Foot notes: The ground above your head
Poland's subterranean world has cities of salt, tunnels built by the Nazis, and more
The sheer audacity and stupidity of the “journey" I had just undertaken was never more apparent to me than when the ancient miner’s lift gave a terrifying little lurch and hurtled up to the surface of the mine. That was 327m above where I had spent the past 4 hours, burrowing my way through the serpentine passageways of a salt mine in Wieliczka, southern Poland. Just four days earlier, on 29 November, eight miners had lost their lives when a 3.4 magnitude earthquake triggered rockfall hundreds of metres beneath the surface at Europe’s largest copper mine, Rudna, near the town of Polkowice, in the south-western part of the country.
Finding myself addicted to the thrills of subterranean exploration, however, I had spent my time in Poland looking for underground sites to slip into. Here is what I found.
Międzyrzecz Fortified Region
Stretching 80km between Gorzów Wielkopolski and Zielona Góra Dodge in Poland’s western Lubuskie region, the Międzyrzecz Fortified Region is a warren of World War II fortifications. Visitors can go tens of metres underground to tour its tunnels, railway stations and halls, all built on the orders of Adolf Hitler. The bunkers are reinforced with solid steel walls and are interconnected by underground corridors, forming what is believed to be the longest defensive system in the world.
Międzyrzecz is also one of Europe’s biggest hibernation sites for bats and sees over 30,000 of the winged critters homing in for the winter.
Wieliczka Salt Mine
Sitting 327m underground, the Wieliczka Salt Mine in the town of Wieliczka has been a tourist attraction since the 15th century, when tours were the preserve of the elite: You needed the consent of the king, which was only granted to a fortunate few. They could walk through an impressive maze of 2,391 chambers and 245km of galleries, excavated on nine levels. Now, one can take the 3km Tourists’ Route to visit the vast chambers hewed in solid rock salt (including one dedicated to Nicolaus Copernicus), the underground lake, and salt figures. Or one can choose to undertake the arduous 3km Pilgrims’ Route that finishes at the Chapel of St Kinga, made entirely out of salt, as is the mural copy of Leonardo da Vinci’s The Last Supper.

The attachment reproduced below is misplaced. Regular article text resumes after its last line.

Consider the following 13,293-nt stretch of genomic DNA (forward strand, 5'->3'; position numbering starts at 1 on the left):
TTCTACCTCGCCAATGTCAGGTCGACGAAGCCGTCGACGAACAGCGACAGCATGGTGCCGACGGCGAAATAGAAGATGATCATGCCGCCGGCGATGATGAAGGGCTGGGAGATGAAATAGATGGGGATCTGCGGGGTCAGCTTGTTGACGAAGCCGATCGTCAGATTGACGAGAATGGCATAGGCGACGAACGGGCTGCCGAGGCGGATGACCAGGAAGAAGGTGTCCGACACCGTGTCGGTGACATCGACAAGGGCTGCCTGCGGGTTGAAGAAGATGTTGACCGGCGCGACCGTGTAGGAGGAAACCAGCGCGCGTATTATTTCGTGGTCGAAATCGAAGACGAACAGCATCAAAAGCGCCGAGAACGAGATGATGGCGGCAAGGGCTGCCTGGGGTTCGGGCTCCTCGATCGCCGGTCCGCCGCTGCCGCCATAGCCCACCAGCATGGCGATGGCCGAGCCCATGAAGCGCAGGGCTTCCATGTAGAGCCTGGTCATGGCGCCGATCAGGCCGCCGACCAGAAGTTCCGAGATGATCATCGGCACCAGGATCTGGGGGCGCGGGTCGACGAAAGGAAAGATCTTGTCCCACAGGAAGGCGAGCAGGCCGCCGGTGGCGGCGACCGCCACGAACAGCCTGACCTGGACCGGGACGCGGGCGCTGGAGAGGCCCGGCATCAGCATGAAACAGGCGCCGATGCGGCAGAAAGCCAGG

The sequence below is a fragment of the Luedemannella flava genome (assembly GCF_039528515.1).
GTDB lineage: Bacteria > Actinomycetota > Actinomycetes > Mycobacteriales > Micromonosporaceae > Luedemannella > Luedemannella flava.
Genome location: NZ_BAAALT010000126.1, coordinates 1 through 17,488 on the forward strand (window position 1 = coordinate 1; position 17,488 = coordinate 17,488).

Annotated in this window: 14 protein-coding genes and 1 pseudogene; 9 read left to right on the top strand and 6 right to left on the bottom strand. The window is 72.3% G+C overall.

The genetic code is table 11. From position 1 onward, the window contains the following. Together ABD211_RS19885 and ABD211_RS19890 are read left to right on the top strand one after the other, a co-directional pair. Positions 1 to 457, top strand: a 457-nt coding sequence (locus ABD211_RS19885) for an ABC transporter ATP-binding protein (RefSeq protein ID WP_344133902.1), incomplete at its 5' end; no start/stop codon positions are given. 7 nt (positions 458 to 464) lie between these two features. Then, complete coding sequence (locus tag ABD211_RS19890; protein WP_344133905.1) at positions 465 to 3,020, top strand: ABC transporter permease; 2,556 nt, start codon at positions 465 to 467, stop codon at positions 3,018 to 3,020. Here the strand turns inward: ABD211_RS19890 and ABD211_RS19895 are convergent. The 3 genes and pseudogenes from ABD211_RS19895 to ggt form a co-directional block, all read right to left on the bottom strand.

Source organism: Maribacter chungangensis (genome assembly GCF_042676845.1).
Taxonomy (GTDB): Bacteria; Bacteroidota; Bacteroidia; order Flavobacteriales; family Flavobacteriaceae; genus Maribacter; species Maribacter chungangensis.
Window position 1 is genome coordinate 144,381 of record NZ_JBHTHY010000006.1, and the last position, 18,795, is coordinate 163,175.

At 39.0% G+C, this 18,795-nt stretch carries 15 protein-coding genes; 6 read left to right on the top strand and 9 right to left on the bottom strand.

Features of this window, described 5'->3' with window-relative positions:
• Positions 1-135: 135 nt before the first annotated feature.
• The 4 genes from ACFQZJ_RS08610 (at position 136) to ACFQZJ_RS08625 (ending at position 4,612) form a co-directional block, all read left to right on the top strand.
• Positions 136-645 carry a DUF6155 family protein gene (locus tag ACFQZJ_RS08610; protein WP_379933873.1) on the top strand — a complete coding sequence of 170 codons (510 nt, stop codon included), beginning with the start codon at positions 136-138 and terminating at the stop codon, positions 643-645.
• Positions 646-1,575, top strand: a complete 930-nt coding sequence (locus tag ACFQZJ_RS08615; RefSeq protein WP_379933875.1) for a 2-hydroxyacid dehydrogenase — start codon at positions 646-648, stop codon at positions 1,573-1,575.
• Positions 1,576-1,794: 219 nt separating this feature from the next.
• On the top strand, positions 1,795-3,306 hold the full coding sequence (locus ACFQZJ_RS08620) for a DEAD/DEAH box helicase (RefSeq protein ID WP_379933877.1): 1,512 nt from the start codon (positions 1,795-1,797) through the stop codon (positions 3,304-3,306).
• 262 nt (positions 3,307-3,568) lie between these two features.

Krzemionki Opatowskie Flint Mine
Straight out of the Stone Age with a decidedly Flintstones vibe to it—with everything from the wax model of a well-endowed caveman to a recreated Jurassic-period dinosaur on display—the underground Neolithic Krzemionki Opatowskie Flint Mine is located 8km north-east of Ostrowiec Świętokrzyski in south-central Poland. The 465m-long Tourist Route dips to 11.5m at its deepest point and takes you through chamber mining pits, with connecting sections excavated in limestone rock that pass inside the natural striped-flint-bearing bank.
Chelm Chalk Tunnels
Running under Poland’s industrial city of Chelm in the east, 27m below the surface at its deepest, are 15km of chalk tunnels, 2km of them navigable even today. Hewn by hand in the Middle Ages, when chalk was a prized commodity, the network of passages was sealed off when chalk mining was discontinued in the 19th century—it was restored to its current form in 1985. The 50-minute-long tunnel tour runs through three underground complexes—in the area of the Church of Holy Apostles The Messengers, and under the Old City Market Square and Przechodnia Street.
Ojców National Park Caves
The fecund Ojców National Park 16km north of Kraków may seem like any other suburban green lung, the kind that sees picnicking families descending en masse for a weekend in the “wilderness", but there is more to Ojców. There are as many as 400 caves here, scattered around the rather small (21 sq. km) park, with the Łokietka, Ciemna and Zbójecka caves being among the biggest. But it is the Łokietka Grotto that draws the highest number of visitors thanks to its “guardian", a rather patriotic spider, who, according to legend, helped save the future king of the Piast dynasty.
Kraków’s Rynek Underground Museum
With the pyramid-like, blue-lit plexi-glass roof jutting out of the ground the only indicator of what lies beneath, Kraków’s Rynek Underground Museum sits buried 4m under the city’s bustling Main Square. Replete with its own “be-skeletoned" shallow graves, burnt out old mud houses and even a horse stable, the museum is the actual location of the ancient Kraków city centre. Recreating 13th century Kraków by means of holograms, the museum’s main exhibit takes you on an audiovisual journey to the time when Kraków—then the capital of Poland—was plundered by Mongol invaders in March 1241 in the infamous Tatar raid (also called the “Sack of Kraków").